Climate Change Not Just Another Issue in Your Inbox, Leaders told — Global Issues

  • by IPS Correspondent (dubai)
  • Inter Press Service

United Nations Secretary-General António Guterres said world leaders needed to urgently commit to three strategies: cut emissions, accelerate a just, equitable transition to renewables, and to climate justice.

“The science is clear: The 1.5-degree limit is only possible if we ultimately stop burning all fossil fuels. Not reduce. Not abate. Phaseout—with a clear timeframe aligned with 1.5 degrees,” he said at the opening session of COP 28 in Dubai.

“So, I have a message for fossil fuel company leaders: Your old road is rapidly aging. Do not double-down on an obsolete business model. Lead the transition to renewables. Make no mistake: the road to climate sustainability is also the only viable pathway to the economic sustainability of your companies. I urge governments to help industry make the right choice—by regulating, legislating, putting a fair price on carbon, ending fossil fuel subsidies, and adopting a windfall tax on profits.”

His message to business was also direct.

Disasters that they did not cause are devastating developing nations. Extortionate borrowing costs are blocking their climate action plans. And support is far too little, far too late,” he added, saying, “The climate challenge is not just another issue in your inbox. Protecting our climate is the world’s greatest test of leadership. I urge you to lead. Humanity’s fate hangs in the balance.”

UAE President Mohammed bin Zayed Al Nahyan said the UAE had set a national pathway to emit zero by 2050, committed to a 40 percent reduction of emissions by 2030, and committed USD 100 billion to financing climate action with a focus on renewable and clean energy. He said they had also committed to investing USD 130 billion in the next seven years. He announced a USD 30 billion fund for global climate solutions, specifically designed to close the climate finance gap.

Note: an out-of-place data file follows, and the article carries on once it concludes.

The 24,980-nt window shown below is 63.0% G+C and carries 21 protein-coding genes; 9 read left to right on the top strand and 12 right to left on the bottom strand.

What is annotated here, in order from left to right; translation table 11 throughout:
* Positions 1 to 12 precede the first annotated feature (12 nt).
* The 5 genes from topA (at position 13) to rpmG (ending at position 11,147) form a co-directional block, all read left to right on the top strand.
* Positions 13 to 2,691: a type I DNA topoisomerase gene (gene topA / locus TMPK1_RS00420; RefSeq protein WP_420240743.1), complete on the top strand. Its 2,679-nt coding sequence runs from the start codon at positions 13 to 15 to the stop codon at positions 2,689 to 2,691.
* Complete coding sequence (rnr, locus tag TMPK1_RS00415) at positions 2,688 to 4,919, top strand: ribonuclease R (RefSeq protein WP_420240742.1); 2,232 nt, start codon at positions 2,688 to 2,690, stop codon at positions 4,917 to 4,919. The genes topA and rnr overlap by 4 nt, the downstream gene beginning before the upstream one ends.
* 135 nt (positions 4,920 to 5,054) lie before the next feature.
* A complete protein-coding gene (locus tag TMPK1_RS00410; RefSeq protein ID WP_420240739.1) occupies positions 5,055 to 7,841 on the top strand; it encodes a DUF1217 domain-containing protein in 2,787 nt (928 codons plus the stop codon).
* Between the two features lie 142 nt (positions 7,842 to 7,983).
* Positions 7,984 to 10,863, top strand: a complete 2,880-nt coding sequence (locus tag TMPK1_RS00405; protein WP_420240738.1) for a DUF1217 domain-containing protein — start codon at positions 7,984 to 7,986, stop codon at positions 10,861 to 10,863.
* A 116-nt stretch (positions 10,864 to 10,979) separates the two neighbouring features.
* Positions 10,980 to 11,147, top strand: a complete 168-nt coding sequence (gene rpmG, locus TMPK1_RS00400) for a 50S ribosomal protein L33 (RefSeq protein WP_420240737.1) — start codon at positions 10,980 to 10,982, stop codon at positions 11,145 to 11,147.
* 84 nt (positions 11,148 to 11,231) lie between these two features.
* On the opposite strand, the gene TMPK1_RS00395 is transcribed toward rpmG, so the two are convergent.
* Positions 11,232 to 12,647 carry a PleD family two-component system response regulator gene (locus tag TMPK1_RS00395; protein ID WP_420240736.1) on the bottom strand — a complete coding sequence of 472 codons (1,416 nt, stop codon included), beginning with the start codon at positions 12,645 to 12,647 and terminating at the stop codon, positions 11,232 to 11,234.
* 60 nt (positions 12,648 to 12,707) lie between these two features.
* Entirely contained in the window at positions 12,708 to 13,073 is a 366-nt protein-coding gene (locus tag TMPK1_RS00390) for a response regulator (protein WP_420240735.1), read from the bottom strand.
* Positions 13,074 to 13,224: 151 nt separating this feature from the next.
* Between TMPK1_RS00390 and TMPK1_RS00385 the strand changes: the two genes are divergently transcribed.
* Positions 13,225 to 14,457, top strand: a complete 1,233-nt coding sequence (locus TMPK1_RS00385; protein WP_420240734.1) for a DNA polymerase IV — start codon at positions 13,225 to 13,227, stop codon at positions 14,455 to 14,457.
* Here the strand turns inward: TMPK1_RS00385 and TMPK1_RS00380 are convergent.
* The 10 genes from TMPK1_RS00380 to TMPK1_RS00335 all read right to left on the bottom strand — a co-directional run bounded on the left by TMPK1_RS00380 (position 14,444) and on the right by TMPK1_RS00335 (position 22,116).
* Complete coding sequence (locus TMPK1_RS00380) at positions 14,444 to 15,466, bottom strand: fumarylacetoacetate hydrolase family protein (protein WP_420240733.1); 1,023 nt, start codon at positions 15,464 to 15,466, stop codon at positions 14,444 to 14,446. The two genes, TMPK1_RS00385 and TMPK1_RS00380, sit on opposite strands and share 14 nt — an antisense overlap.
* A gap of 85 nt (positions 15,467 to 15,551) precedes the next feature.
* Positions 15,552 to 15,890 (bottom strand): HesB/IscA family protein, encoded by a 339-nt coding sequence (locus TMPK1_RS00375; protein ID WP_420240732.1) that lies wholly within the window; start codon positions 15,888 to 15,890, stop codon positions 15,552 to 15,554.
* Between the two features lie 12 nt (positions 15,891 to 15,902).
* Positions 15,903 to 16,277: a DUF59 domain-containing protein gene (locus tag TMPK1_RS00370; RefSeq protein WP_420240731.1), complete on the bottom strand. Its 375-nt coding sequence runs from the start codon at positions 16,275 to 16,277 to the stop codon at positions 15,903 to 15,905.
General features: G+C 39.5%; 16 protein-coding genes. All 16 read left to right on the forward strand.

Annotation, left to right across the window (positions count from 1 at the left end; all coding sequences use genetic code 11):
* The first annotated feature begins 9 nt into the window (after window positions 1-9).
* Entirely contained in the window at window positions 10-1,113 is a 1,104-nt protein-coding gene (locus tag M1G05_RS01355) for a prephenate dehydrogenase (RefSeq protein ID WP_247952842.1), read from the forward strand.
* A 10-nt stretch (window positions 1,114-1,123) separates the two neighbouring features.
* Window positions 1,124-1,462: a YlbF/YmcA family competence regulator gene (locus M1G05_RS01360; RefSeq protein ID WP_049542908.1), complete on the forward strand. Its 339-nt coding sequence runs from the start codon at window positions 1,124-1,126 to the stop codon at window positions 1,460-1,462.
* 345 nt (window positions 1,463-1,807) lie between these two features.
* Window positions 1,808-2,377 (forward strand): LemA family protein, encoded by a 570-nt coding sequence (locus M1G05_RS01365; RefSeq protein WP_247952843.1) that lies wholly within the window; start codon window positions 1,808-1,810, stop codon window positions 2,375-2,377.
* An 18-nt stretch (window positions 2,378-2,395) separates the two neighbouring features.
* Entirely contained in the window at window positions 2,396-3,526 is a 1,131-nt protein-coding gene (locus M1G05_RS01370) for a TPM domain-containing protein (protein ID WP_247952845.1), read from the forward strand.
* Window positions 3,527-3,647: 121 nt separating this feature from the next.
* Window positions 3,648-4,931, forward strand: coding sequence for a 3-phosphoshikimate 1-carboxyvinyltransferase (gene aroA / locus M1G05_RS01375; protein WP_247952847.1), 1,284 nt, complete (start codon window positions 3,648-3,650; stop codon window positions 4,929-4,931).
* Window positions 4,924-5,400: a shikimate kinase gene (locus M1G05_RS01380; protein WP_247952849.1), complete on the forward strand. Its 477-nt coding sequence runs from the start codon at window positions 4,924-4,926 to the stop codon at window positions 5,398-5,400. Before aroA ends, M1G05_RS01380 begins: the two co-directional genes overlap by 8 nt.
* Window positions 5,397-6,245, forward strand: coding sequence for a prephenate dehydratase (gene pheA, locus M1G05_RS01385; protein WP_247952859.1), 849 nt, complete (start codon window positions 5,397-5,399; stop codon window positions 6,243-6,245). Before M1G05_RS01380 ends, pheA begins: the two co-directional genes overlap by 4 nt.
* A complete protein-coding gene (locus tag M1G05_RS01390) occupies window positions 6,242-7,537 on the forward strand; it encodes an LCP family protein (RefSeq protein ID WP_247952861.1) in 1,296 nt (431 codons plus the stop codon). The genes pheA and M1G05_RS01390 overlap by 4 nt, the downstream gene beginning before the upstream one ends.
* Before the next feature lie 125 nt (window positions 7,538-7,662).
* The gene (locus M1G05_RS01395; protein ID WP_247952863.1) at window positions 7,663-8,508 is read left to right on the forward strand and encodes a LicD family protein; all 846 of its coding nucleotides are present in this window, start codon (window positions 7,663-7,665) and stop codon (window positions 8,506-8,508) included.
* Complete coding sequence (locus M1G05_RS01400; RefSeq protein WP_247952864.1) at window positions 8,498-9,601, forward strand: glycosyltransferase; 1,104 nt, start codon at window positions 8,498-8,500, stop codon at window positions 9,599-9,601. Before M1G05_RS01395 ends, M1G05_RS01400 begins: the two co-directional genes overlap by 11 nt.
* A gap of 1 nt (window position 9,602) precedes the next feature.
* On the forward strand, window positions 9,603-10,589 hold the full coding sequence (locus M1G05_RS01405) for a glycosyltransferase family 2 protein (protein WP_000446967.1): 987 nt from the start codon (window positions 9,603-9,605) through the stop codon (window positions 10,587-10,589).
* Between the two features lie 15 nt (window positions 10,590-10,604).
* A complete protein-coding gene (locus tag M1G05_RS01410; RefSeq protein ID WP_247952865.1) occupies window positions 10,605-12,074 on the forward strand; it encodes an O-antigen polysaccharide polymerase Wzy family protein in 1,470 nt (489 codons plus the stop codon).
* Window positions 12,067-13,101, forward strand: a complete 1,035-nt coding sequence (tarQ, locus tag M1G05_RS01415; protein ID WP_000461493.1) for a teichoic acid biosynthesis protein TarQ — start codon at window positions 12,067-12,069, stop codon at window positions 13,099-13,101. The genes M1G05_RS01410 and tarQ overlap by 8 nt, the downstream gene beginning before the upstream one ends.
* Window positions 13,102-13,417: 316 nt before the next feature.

According to Kind Charles III, it is obvious that there are risks associated with climate change, and it has “devastated countless communities.”

He said real action was needed and noted that “records are being broken so often, perhaps we are becoming immune to what they are telling us. We need to pause to understand what this actually means. “

The earth is warming faster than nature can fix it, and he asked how dangerous “we are willing to make our world.”

He called for innovation to move decisively toward transitions, including investments in regenerative agriculture.

“In 2050, our grandchildren won’t be asking what we said but living with the consequences of what we didn’t.”

Luiz Inácio Lula da Silva said it was staggering that 2 trillion dollars were spent on missiles.

“Rural workers cannot feed their families any more when floods come and destroy everything.”

The solution, he said, is multilateralism.

“No country will solve their problems alone, he said before telling the audience that Brazil had drastically reduced deforestation, developed an ecological plan for green industrialization with a common vision with other Amazon countries.

Brazilian climate activist Isabel Prestes da Fonseca, co-founder and environmental director of Instituto Zág, an indigenous youth-led organization, said: “I stand here today, representing indigenous voices and the urgent need to address environmental crises. Join us in this fight for nature and biodiversity. Together, we can be the change.”

IPS UN Bureau Report

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© Inter Press Service (2023) — All Rights ReservedOriginal source: Inter Press Service

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